Wednesday, November 9, 2011
The European Union Film Showcase at the AFI Theater in Silver Spring runs through Nov. 22 and continues to be one of the best film festivals that this area has to offer. I saw my first film of the festival last night - Kid With a Bike by the Dardennes Brothers. It was very well-done and should get a release to theaters that show foreign films. The brothers deal in realism so this tale of an 11 year-old boy abandoned by his father is not always pretty, but it always feels right. Thomas Doret gives a fresh performance as Cyril and Cecile de France as his foster guardian proves likeable and believable. Two Finnish films have gotten some buzz here - The Good Son, which plays today at 5 pm and Le Havre, the latest film by indie-fav Aki Kaurismaki. The latter film has finished here but hopefully will get a release. I have bought a ticket for the closing night film on Monday, Nov. 22, Tinker Tailor Soldier Spy, a new adaptation starring Gary Oldman, Colin Firth and John Hurt. The director, Tomas Alfredson, and Oldman are scheduled to appear at the closing night. The film has garnered wonderful reviews in London. Two other much anticipated films from the U.K. playing here are an adaptation of Terrence Rattigan's The Deep Blue Sea (Rattigan is also represented on Broadway right now) with Rachel Weisz and Tom Huddleston (Nov. 17); and David Cronenberg's A Dangerous Method with Michael Fassbender, Viggo Mortensen and Keira Knightly (Nov. 18). See the full schedule here.
Thursday, November 3, 2011
--F. Scott Fitzgerald, The Great Gatsby
Sometimes, I guess, you can go home again. The Washington Ballet has brought back its successful rendition of The Great Gatsby, choreographed by Septime Webre, its artistic director. He has constructed thia ballet/show/spectacle with such originality, enormous talent and passion that you can't look away. Smartly, Webre has brought back the top-notch live jazz band and the incomparable talents of Will Gartshore - now that's a narrator! - and E. Faye Butler - her "I Need a Little Sugar in My Bowl" again brings down the Eisenhower Theater house. Female tap dancer Quynn Johnson even gets a spectacular solo in the second act. What makes the evening so grand is that Webre puts all this talent within one of the greatest frameworks of the English language. The story works with scenes colorfully and lavishly played out, from Gatsby's Charlestonish parties to teas and lunches in Manhattan to the frightful scenes on the highway and at Gatsby's pool. The music also succeeds, in a conglomeration of new tunes by Billy Novick and old ones from Scott Joplin, Irving Berlin - we were all humming What'll I Do on the way out - and Duke Ellington among others. It seemed even better than its premier a year and a half ago.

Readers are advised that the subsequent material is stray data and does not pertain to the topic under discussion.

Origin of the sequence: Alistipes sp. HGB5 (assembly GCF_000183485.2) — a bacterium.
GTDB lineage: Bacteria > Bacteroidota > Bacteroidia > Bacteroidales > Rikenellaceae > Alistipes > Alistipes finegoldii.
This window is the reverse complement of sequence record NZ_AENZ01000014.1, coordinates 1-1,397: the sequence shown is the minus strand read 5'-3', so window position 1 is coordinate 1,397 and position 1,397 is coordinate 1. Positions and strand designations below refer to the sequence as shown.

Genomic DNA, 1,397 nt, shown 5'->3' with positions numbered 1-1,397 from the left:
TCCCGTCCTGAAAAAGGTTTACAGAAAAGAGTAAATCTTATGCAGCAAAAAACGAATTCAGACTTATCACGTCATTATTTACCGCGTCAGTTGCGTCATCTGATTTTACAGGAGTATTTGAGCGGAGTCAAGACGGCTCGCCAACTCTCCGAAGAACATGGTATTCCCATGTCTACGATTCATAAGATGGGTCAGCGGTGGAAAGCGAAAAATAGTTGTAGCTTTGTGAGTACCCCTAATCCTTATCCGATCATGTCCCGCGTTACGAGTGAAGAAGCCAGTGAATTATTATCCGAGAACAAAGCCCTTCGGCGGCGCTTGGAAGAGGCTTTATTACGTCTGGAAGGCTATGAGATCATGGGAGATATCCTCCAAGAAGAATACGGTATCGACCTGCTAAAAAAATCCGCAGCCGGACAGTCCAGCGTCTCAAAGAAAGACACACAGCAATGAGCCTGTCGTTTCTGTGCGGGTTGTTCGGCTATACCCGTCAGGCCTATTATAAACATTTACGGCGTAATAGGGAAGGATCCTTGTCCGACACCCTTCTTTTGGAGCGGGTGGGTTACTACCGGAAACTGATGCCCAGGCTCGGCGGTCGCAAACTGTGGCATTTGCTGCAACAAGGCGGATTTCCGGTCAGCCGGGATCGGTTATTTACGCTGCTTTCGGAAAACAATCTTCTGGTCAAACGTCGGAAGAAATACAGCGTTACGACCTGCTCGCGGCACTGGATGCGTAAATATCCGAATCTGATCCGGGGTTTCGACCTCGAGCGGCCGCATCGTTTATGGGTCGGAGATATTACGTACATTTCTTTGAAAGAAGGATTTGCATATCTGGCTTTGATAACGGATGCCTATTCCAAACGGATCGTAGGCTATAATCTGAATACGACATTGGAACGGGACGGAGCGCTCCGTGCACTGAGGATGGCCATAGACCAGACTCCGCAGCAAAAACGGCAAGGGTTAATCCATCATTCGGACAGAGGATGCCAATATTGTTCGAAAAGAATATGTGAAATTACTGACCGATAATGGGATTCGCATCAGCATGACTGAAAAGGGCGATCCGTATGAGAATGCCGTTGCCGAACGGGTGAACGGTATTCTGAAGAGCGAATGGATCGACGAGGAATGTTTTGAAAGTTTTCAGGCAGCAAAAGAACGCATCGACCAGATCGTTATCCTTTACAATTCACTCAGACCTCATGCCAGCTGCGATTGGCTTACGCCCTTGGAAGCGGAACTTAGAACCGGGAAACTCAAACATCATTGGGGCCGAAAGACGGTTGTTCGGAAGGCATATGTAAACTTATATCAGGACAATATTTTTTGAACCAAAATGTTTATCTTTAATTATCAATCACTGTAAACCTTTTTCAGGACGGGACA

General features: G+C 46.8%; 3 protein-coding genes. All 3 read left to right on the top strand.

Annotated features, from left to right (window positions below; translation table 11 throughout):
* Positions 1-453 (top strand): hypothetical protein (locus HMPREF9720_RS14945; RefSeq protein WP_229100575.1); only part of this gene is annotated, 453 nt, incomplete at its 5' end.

Tickets are still available - it runs through Sunday and is highly recommended. I'm no expert on the dancing, but I am pretty good on pace, creativity, theatricality and a good story. And Gatsby has it all. One wishes it could stay with us longer. I need to go read the book again! (for the 10th time?)
Are there any better last lines in fiction than...
"Gatsby believed in the green light, the orgiastic future that year by year recedes before us. It eluded us then, but that's no matter - tomorrow we will run faster, stretch out our arms further...And one fine morning - So we beat on, boats against the current, borne back ceaselessly into the past."